In the early days of bass fishing most artificial baits were either made from metal or various hardwoods for durability, but these baits were not very lifelike in the water. Baits made from balsa wood then entered the scene and were hugely effective due to their buoyancy and very light weight. The traditional balsa wood baits all performed a little differently to each other and required complex weighting and tuning to get them to run in the desired manner, but nevertheless they revolutionised the crankbait industry. The next generation of balsa wood baits are formed through hi-tech processes that ensure that the baits run more consistently and predictably according to the design specifications and are a lot tougher than their earlier counterparts.
There is much more to choosing your lure than just finding one that runs at the right depth, and both balsa and plastic crankbaits offer unique characteristics. The decision on which to use is always determined by bass themselves at the end of the day. You can use a balsa bait anywhere that you would cast a spinnerbait or bladed jig (just remember not to set the hook when it becomes snagged).
Advantages of Balsa over Plastic
The main benefit of balsa baits is that they are usually extremely buoyant, deflect off cover easily and float back off snags better than plastic baits.
Balsa baits tend to hunt around in the water a lot more than plastic baits and when you retrieve them they follow a more erratic and unpredictable path. This will trigger more strikes from finicky bass.
A stop-start retrieve with a highly buoyant balsa bait provides a presentation that can’t be matched by many plastic baits.
Advantages of Plastic over Balsa
Consistency: It is easier to achieve in plastic baits and you can be fairly certain that when you lose your favourite bait that you will be able to take another one out of the box and get the same action. This being said, that was mainly true for older balsa models and more recent manufacturing techniques have certainly improved their consistency.
Sound: Rattling sounds are much louder in plastic baits and in really dirty water aggressive fish are better targeted with loud rattling crankbaits.
Durability: Plastic baits are much more durable around rock and other hard structure and can take more punishment than balsa wood baits. They don’t require the same maintenance as do balsa baits which need to be sealed with epoxy if they get chipped or around the lip joint area where there can be some wear. With a balsa bait you need to cast a little more accurately and carefully and I would advise against smacking a balsa wood bait against the water to remove bits of weed as you will soon have an expensive key ring with no bill!
Versatility: You get a much wider range of styles and actions with plastic baits due to the relative ease of their construction. If you are looking for suspending baits then you would most often be choosing plastic.
Because balsa floats quicker to the surface, using it around shallow cover often enables you to shake your lure free more easily, and they tend to get hung up less frequently. On the other hand, plastic crankbaits tend to crash through the cover more than their lighter balsa counterparts and can be more effective when bass are feeding more aggressively.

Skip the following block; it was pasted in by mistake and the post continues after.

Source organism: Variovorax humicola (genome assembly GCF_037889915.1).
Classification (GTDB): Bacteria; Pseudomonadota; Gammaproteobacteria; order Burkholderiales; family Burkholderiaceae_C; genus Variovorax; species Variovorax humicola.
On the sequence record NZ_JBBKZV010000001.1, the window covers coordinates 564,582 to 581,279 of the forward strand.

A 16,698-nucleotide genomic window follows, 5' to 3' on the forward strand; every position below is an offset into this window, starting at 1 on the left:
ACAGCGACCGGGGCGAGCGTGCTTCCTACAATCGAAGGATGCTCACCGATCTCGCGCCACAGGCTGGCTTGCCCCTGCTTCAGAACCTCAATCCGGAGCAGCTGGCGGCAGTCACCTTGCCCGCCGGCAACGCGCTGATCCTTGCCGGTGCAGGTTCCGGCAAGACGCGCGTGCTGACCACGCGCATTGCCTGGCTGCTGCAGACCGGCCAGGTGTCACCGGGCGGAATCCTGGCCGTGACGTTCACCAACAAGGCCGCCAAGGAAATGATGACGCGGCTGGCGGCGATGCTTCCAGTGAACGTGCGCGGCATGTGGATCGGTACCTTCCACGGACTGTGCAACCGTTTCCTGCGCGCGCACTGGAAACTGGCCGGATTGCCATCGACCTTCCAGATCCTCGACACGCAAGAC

I would often choose to fish balsa baits in clean water because you are not relying on a rattle to attract the fish, and you can finesse the bait around when targeting finicky fish. The weather will also determine my bait choice – for example in windy conditions it is usually much easier to cast plastic baits that are a little heavier.
Don’t be limited to shallow water, deeper diving, flat-sided balsa baits can be a great finesse technique in cold water and are great for finicky bass when they are not feeding aggressively. You probably won’t find balsa baits that will get down much below 10ft of water so their application is limited for deeper bass.
Since I don’t consider myself to be a crankbait specialist, I asked Max Pieper, Namibian Bass Nation Angler, multiple Region 5 angler and World Championship Angler for his opinion. “When you hit a rock or stump, or if you are using a stop-start retrieve, Balsa baits are much more buoyant and float up quickly when you pause your retrieve,” he says. “Bass love this and often hit the bait at this point,” he adds. “Combine this with the more subdued rattle and you are showing bass something different that they may not have seen. Balsa baits, such as the expensive handmade models from Japan and the USA are often slightly asymmetrical and have an unpredictable action, often turning sideways for just a second which entices bass to bite. It is for this reason that the Rapala Scatter Rap is made from Balsa to achieve that erratic action. There is a craze on in Japan where guys buy blanks and shape and paint them themselves to get a unique action.”
Light crankbaits can be very difficult to cast with baitcasting gear as there is a tendency to get overwinds if you are casting into the wind or trying to make a long cast. Many anglers choose to throw light balsa baits on spinning gear and I would recommend using a Kistler KLX 7ft Medium action rod with 10-15lb Gamma Fluorocarbon line depending on the bait size. It is possible to use a shorter baitcasting rod for accuracy (when this is important) and in this instance I would choose the Kistler a 6’8” KLX Feel N Reel Series Casting Rod with 10-14lb Gamma Fluorocarbon Line. There are a wide variety of balsa baits out there to suit many applications but I have a lot of faith in the Bagley Balsa B squarebill as well as the Bagley Balsa Jerkbaits.